And what about the Fergy? As the story goes, this locally renowned sandwich — the recipe for which St. Hilaire offered up to readers — was actually a special concoction requested by an early Luiggi’s customer, Sgt. Arthur R. Ferguson, a Lewiston police officer who died in 1986. The sandwich caught on, became very popular and — incorporating Ferguson’s nickname — became known as the Fergy special.
Since the sandwich is relatively easy to make, we should actually refer to the recipe as “directions” — and St. Hilaire laughingly said the directions are extremely simple to follow, but she likes to issue a disclaimer: For some inexplicable reason, the homemade version just might not taste as fabulous as the restaurant's, she says. Luiggi’s offers up the Fergy in your choice of ham, turkey, tuna or chicken salad.
The Luiggi’s menu is quite comprehensive for a pizza place and includes several salad choices, dinner plates such as chicken or eggplant parmesan, calzones and several appetizer choices. The prices for most menu items range between $2.50 and $10. There is both street parking and a small parking lot located immediately behind the building.
With a year behind her, St. Hilaire is now looking forward to two things: A joint anniversary celebration in October with the Blue Goose and the grand opening — sometime in 2014 — of the restaurant’s second location at the site of the former Graziano’s restaurant in Lisbon.
The famous Luiggi’s Fergy
2 slices Italian bread
6 to 10 pieces of chopped onion
1 slice of ham
2 to 3 slices of tomato
Spread mayonnaise on one both slices of Italian bread. Top one slice with the following: Onion, ham, cheese, tomato and lettuce. Top with desired salt/pepper and the other slice of bread. Voila!!
Luiggi’s meatball sliders
Several cooked meatballs
Shredded cheese (they recommend a provolone/mozzarella mix)
Spaghetti or pizza sauce (not needed if meatballs were already cooked in sauce)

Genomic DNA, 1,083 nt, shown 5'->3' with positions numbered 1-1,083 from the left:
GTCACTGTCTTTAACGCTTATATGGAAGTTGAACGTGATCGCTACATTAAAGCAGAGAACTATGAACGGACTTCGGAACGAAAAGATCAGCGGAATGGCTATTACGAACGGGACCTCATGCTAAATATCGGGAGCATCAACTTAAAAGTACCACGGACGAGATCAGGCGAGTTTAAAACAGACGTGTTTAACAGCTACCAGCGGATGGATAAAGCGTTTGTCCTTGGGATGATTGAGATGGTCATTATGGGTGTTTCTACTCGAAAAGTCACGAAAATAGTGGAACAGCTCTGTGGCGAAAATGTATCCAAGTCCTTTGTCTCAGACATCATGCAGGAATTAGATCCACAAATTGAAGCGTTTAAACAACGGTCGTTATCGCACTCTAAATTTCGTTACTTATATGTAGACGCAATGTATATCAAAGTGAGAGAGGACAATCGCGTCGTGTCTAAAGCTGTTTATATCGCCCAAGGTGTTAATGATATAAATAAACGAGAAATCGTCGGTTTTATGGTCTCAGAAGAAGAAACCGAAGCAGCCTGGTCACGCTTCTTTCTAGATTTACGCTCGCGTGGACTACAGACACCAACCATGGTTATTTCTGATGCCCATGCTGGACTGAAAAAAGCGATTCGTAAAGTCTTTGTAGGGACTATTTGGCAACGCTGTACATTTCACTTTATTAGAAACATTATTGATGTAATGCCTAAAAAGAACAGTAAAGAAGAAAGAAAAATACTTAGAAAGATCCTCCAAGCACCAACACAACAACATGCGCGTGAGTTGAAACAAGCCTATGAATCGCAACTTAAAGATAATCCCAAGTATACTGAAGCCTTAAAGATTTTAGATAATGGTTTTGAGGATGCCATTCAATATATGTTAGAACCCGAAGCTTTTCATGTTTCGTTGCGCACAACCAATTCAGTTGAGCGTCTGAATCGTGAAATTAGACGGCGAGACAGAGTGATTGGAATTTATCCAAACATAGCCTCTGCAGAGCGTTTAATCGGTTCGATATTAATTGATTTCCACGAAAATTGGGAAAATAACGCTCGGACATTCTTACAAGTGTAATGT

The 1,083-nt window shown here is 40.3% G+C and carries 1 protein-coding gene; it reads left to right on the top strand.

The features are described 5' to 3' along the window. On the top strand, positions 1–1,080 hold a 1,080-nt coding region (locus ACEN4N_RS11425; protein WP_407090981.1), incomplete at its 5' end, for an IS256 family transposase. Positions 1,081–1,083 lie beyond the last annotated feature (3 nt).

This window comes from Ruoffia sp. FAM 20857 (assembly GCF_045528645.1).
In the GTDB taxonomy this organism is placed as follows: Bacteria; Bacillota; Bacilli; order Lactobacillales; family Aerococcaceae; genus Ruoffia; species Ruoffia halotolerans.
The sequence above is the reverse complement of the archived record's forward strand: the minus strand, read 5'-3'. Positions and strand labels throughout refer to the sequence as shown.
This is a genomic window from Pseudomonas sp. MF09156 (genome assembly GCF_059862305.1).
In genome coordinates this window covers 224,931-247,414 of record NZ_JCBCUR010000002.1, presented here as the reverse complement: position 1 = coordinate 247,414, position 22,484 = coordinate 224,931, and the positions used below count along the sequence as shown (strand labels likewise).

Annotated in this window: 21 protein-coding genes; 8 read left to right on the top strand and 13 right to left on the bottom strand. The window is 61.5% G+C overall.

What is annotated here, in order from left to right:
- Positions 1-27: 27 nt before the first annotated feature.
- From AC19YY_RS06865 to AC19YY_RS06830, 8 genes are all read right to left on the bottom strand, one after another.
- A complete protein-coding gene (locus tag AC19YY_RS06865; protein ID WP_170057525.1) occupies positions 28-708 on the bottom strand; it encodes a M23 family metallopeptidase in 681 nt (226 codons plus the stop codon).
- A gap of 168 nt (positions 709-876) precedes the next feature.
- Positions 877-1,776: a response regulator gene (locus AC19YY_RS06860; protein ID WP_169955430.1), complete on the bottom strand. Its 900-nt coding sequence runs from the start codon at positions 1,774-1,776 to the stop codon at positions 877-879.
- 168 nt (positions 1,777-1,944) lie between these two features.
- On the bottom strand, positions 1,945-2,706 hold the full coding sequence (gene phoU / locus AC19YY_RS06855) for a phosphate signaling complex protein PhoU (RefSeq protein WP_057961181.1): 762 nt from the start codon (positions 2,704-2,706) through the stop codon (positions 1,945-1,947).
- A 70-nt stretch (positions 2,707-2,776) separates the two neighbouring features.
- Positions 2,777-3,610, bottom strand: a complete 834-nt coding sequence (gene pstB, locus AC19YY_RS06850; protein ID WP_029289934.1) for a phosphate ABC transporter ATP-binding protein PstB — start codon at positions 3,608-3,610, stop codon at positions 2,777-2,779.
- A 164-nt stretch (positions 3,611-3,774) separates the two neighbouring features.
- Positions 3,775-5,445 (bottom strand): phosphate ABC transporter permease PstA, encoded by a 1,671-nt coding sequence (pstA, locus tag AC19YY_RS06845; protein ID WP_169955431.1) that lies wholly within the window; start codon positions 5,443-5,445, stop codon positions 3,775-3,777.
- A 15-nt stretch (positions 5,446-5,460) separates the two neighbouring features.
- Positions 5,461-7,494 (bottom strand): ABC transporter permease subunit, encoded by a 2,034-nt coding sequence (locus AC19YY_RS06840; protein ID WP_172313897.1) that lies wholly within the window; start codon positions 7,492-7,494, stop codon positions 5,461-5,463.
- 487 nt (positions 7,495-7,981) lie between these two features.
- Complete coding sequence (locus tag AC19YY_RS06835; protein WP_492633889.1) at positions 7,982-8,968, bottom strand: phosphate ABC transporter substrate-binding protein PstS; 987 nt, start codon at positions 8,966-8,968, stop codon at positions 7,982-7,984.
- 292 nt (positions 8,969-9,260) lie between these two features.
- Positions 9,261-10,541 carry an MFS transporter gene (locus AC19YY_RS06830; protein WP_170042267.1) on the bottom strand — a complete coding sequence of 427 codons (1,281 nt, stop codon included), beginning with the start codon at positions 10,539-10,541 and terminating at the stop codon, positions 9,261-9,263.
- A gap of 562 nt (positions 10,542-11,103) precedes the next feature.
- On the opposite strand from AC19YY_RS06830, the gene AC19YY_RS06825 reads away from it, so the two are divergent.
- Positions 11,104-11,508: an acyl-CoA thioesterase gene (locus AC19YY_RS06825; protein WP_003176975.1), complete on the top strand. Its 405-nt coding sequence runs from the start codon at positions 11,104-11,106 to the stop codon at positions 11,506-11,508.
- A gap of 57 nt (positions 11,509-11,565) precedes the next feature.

Raw pizza dough
Place meatball on top of a small amount of flattened pizza dough (enough to encase the meatball). Top with 1 to 2 tablespoons of shredded cheese. Add 2 tablespoons of spaghetti or pizza sauce if necessary. Wrap the pizza dough all around the meatball and seal dough where needed. Place on a greased baking dish or pan and bake following the directions that came with the pizza dough, or in a 425-degree oven for 8 to 10 minutes. Serve with a side of heated spaghetti sauce for dipping.
Memere’s whoopie pies
Kelley St. Hilaire’s grandmother, Christine Ducharme, recently fell ill and passed away. In her honor, St. Hilaire wanted to share Ducharme’s recipe for whoopie pies, which she considers to be “the best whoopie pies you’ll ever eat!”
1/2 cup shortening
1 cup sugar
2 egg yolks
5 tablespoons cocoa
2 cups flour
1 teaspoon baking powder
1/2 teaspoon salt
1 teaspoon baking soda
1 teaspoon vanilla
1 cup milk
Mix all ingredients together in a large bowl with a mixer until completely mixed, about 2 minutes. On a cookie sheet, place large spoonfuls of mixture leaving about 2 inches between each spoonful. Bake at 350 degrees for 10 to 12 minutes. Once baked, place whoopie pie cakes on a rack to cool.
1/2 cup shortening
5 cups powdered sugar (or until desired thickness)
2 egg whites
1 teaspoon vanilla
Mix all ingredients together in a large bowl, mixing until smooth. When cakes are cool, frost one cake with desired amount of filling and top with a second cake to make a sandwich.